There are many problems that you can face growing your lawn. So let’s talk about them and I believe that you can find the best solution in each situation.
Why Do People Have So Many Problems With Their Lawns?
I think it comes down to two main reasons. One is they may not be growing the right grass for their particular area, and the other is maintenance.
When we think about what grass should be grown in one area let’s think about the whole country.
- Along the top tier of the country is our Northern, or cool season, area. So, from New England all the way out to Washington and Oregon.
- Down along the Southern part of the country we grow heat-loving grasses, the warm season grasses, from Florida all the way to California.
- There’s this little area in between called the transition area, Maryland, Southern Ohio, Missouri, and out to the west coast, where both warm and cool-season kinds of grass do okay.
The Cool-Season Grasses
You should mix grasses for the cold type of area! Also, I recommend reading the article about the lazy lawn.
There are two types of grasses that really you should avoid.
Creeping Bentgrass – NO
The first one is the creeping bentgrass. Now, if you play golf or tennis, you’re probably playing on this grass. At a very, very low mowing height. This grass needs to be mowed every day, and it needs a lot of intensive care, so it’s not a good grass for a lawn.
Annual Ryegrass – NO (and a little bit “yes”)
The other one is annual ryegrass, and annual should say to you right away it only lasts for one year. Grows very quickly and vigorously and competes with the good grasses.
You can use it where you need instant grass for erosion control. I consider it a waste of time and energy because when you use it you have to go back the next year and reseed all over again.
Right. So, specialty applications for annual ryegrass, but not on a regular home lawn.
Kentucky Bluegrass – YES
We do have some excellent grasses for the cool season home lawns, Kentucky bluegrass, the premier lawn grass that we think about when we think about a very high-profile lawn, sun-loving, excellent grower. Use it in the mix with other types of grasses – approximately 20% (Kentucky):80% (other grasses). It grows slowly underground, strengthens its roots, and can help avoid weeds.
Perennial Ryegrass For Kids – YES
Perennial ryegrass mixes very well with Kentucky bluegrass. It’s a little bit tougher than Kentucky bluegrass, so in a lawn where there might be a lot of kids playing you’d want to see some perennial ryegrass in that lawn. Up to 40% in the mix.
Tall Fescue & Creeping Red Fescue Grass – YES
By the same token tall fescue, again, a tough grass that will take some traffic, and tall fescue also does well in that transition area in the southern part of the cool season area where it tends to get a little bit hot.
Finally, the fine fescues, which as a group are lower maintenance than the other grasses that I’ve talked about in the cool season area, and creeping red fescue is a grass that you want to make sure you have a lot of if you’ve got some shady areas.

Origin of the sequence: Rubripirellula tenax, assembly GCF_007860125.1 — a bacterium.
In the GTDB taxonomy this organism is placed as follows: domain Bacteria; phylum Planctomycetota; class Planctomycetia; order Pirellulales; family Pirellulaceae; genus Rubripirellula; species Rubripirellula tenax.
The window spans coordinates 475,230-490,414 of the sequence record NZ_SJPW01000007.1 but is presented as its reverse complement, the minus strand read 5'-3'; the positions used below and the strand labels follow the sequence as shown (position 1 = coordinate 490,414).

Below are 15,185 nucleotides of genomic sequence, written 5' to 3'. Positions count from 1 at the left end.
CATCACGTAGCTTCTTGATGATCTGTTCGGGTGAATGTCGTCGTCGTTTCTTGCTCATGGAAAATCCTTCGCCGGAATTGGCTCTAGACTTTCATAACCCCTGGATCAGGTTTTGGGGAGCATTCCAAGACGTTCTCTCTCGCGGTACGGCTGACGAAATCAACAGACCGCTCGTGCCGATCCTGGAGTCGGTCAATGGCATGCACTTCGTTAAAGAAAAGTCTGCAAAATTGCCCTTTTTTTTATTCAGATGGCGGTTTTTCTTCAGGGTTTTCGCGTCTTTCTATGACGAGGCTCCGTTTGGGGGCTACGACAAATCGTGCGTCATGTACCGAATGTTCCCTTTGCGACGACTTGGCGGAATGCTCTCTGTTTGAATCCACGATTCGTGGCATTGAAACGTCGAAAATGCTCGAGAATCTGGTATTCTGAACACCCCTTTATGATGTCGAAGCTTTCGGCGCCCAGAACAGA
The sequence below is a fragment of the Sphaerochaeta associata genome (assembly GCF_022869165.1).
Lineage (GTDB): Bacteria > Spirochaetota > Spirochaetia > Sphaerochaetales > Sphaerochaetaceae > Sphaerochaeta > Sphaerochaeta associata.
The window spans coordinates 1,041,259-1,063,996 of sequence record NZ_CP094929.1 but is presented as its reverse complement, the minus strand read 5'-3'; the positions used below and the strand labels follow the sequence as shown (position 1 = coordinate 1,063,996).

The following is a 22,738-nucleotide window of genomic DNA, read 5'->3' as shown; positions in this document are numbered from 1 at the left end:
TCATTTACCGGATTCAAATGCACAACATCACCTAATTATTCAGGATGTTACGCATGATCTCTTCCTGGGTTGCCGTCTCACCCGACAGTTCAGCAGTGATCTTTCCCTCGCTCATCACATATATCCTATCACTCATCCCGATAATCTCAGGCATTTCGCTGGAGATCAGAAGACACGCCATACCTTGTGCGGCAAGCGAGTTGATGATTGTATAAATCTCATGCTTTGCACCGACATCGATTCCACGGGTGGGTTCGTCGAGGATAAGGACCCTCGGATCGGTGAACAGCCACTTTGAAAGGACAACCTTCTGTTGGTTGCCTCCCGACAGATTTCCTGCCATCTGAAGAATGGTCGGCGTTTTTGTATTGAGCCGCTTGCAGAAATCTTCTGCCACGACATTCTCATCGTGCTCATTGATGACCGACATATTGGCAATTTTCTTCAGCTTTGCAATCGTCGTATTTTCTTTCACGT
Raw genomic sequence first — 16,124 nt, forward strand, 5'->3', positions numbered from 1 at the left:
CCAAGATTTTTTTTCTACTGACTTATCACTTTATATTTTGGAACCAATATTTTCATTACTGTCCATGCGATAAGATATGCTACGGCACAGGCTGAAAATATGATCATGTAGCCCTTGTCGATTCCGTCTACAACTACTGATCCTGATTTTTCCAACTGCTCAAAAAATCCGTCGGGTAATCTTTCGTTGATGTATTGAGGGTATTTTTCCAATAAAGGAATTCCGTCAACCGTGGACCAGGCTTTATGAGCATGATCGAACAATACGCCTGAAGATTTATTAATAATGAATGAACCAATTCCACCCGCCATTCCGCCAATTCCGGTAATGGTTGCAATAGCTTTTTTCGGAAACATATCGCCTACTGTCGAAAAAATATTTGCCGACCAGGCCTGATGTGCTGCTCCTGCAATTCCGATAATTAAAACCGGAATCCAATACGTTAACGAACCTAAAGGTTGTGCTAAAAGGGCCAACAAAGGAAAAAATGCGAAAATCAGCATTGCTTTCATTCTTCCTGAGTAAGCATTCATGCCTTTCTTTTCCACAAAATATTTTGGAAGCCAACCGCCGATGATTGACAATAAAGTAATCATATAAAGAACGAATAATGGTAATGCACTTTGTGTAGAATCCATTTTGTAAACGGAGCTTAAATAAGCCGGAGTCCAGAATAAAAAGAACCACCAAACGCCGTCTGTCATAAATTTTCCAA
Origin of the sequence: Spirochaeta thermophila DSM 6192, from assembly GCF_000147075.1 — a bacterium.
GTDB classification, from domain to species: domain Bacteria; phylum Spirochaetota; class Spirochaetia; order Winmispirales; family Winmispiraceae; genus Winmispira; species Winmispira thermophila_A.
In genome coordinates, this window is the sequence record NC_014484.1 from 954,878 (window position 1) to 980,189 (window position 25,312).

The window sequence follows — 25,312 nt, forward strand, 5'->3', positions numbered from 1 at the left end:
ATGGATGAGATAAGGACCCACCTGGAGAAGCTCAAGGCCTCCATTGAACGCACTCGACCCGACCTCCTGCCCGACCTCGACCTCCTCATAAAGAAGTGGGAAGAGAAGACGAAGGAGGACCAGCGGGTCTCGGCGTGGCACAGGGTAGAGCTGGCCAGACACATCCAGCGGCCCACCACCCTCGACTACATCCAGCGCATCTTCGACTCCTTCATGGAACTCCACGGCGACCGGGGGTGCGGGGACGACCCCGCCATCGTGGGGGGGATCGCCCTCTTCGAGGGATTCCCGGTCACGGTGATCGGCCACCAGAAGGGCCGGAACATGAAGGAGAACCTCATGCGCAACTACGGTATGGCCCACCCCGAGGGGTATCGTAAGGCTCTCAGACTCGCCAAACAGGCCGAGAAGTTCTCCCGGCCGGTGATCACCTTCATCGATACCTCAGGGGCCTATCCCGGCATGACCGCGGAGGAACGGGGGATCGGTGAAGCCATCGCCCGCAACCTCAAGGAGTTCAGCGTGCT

The Warm Season Grasses
In the southern zone, we grow grasses, not in a mix but really just by themselves. You would have the lawn with one kind of grass.
St. Augustine Grass
St. Augustine grass, which you would grow in an area where it might be hot and humid. So, Florida, Alabama, Louisiana, very, very vigorous grass. This is a stolon that runs across the top of the ground and roots down into the lawn at every one of those spaces.
Not only will it spread across the lawn, but the stolon will also get into the plant beds and become a maintenance headache. You need to edge this grass quite vigorously.
Here’s Bermudagrass, which you’ll find from Florida all the way over to California as a lawn grass. It tends to have a finer texture, narrower blades. It doesn’t do well in the shade at all. For shade, you’d choose another grass other than Bermudagrass.
Zoysia prefers full sun, but it tolerates light shade. Why do I love this grass? Of course, for the color. That is the color some would call it an emerald green, I would call it a deep inner old green but it responds really well to fertilizer especially if you bomb it hard with nitrogen. I even applied one and a half pounds per thousand on a nap in the very late spring and got excellent results and beautiful color.
How Much Water Do I Need For My Lawn?
Let’s talk about the watering because I think in all the maintenance that people do that’s probably where they make the biggest mistakes. The main thing you want to think about in watering a lawn is to recharge the root zone, get the root zone moist with every watering. So, you water deeply and infrequently. You want to water so that you’re getting the water down.
If you’re only watering so the water gets that deep your roots are only going to be there, and your turf is not going to be very vigorous, and it will dry out. If the water’s going way down here, that’s a terrible waste of water. So people need to know where their root zone is and if the water’s getting down there.
You can use a spade to dig down in the soil to find that level, but I like to use a soil sampler and very simply stick it into the ground and take out this core and look at it and I’ll see how deep the moisture is going. Now, as a general rule, I tell people their lawn needs one inch of water a week.
Now you have them use a rain gauge so they can really see that they’re getting that one inch of water.
They need to translate that into water into what’s happening in their own soil. So, if they run their irrigation system through a cycle, or do one irrigation and then go out and look at how deep that water has gotten they can get an idea of what they need to water their particular lawn.
Every lawn can have nice color and structure but don’t forget about the preparation of your ground before seeding and the maintenance. If you have any questions, please, be free to ask them.